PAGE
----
MessageType is almost an enum here (it would be if we explicitly assigned values to things), but we’re keeping it as a discriminated union as future message types may have state associated with them (this will be covered in a future article).
Now that we have our MessageType defined, we can implement the
update function takes in a
MessageType and the old
Model and outputs a new
Model. How you do that is up to you, but I strongly recommend using F#’s
match syntax as shown here:
Here we match over the various supported message types and return a new state based on the operation. In the case of
Reset, we just call
init again giving us our starting state.
In the case of
ButtonClicked, we use F#’s with syntax to create a clone of
model with only a minor difference: the
ClickCount property should have a value 1 higher than the prior model did.
That’s it. Just a simple reducer that performs simple operations.
If your operations get complex, I strongly recommend you pull them into their own functions and simple invoke those functions from the
update method. This is exactly what we’re doing with the call to
init() on line 5.
bindings (DataContext Generation)
Finally, we get to the
binding function which configures an auto-generated data context object.
The syntax of this is a little odd, but we’re effectively just building a list of properties on an object and configuring how they behave.
Let’s jump into the code:
The one-way bindings on lines 4 and 5 are fairly simple. We use
Binding.oneWay to specify a function that returns a value from our model and exposing it as a property named the string at the beginning of the line.
For example, line 5 declares a new property named “Message” and grabs the value for it from the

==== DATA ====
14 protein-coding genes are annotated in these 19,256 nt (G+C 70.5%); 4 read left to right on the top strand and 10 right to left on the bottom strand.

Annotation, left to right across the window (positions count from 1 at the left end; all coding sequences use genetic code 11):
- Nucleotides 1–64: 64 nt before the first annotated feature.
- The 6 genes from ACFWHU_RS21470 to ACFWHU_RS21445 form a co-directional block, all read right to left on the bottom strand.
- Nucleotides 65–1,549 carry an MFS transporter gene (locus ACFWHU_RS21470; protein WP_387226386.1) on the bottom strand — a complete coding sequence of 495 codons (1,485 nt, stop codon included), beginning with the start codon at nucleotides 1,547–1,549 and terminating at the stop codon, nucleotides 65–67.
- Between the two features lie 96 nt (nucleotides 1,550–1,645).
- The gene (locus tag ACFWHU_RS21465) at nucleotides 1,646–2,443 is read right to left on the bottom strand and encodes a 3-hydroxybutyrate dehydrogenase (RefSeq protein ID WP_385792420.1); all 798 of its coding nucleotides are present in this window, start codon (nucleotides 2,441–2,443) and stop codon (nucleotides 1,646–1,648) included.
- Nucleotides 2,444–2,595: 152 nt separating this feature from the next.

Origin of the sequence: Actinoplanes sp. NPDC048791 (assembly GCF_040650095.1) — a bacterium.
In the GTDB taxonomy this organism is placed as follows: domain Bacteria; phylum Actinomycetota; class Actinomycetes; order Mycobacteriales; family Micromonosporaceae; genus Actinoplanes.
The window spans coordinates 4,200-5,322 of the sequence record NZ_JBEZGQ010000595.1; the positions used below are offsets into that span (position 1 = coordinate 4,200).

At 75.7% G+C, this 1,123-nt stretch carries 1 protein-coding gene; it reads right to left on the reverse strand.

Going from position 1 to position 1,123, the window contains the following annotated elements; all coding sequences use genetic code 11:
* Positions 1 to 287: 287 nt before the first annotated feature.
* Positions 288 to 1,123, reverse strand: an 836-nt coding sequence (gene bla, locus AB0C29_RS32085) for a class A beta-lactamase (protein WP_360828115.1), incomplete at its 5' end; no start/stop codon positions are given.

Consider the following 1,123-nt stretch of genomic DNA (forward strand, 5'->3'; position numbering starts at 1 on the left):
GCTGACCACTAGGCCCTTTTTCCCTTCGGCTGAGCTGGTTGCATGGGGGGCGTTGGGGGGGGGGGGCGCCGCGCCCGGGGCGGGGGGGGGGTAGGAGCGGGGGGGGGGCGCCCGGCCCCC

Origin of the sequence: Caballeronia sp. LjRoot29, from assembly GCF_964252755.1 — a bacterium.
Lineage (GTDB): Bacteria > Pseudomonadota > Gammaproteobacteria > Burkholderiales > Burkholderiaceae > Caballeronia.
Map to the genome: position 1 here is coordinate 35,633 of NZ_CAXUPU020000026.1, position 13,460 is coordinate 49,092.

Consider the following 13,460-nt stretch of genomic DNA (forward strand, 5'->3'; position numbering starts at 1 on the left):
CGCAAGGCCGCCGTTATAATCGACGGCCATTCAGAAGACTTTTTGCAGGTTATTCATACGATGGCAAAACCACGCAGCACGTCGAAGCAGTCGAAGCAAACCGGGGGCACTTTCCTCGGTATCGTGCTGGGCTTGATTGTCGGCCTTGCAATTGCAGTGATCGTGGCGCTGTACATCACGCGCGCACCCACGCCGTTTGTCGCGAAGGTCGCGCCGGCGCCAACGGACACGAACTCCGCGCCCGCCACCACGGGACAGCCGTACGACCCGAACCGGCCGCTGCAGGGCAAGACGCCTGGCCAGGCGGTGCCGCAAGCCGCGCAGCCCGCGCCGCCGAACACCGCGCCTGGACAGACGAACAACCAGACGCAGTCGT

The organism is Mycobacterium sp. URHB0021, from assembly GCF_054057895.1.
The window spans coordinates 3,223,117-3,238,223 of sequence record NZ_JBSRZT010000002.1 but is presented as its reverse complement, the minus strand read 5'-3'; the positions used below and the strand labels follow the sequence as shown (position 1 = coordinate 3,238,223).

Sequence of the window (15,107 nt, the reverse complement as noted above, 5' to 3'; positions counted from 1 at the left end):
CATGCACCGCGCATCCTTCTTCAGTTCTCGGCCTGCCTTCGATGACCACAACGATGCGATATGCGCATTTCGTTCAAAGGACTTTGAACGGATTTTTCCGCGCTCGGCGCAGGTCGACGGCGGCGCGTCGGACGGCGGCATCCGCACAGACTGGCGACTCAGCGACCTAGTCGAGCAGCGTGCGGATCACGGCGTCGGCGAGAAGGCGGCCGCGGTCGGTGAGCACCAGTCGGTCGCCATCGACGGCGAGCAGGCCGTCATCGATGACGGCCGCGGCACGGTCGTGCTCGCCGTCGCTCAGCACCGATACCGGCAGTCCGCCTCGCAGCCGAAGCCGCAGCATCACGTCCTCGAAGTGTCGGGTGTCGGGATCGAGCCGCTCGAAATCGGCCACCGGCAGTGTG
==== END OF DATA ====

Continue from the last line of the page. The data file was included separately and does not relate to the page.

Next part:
The commands generate an
ICommand instance that WPF can bind many controls to. In our case, the button is will be bound to the
ClickCommand property and will invoke this command when executed.
Binding.cmd ButtonClicked syntax tells Elmish.WPF to:
- Create an ICommand binding
- Send a message to
MessageTypespecified as well as the current model.
- Re-evaluate bindings to update the view with the new model.
Tying it all together
And that’s all there is to it.
Now when we run we’ll get a fantastic button that we can click to our heart’s content and watch the counter update itself in real time.
For reference, my complete
Program.fs is included below:
Next Steps & Closing Thoughts
Hopefully this adequately explains Elmish / MVU architectures and how to get started with Elmish.WPF as well as why you might want to.
I’m still early on in my evaluation of the technology and will be looking to follow up this article with larger-scale examples and practices on something other than a trivial starter application.
Because of this, I’m reserving judgement on recommending Elmish.WPF, but I wanted to share this first leg of the journey with others so that they could understand Elmish.WPF better and learn more about how it works and how they could get started with it.
For next steps, I strongly recommend reading the Elmish.WPF Tutorial online as it gets into much more complex binding scenarios and capabilities.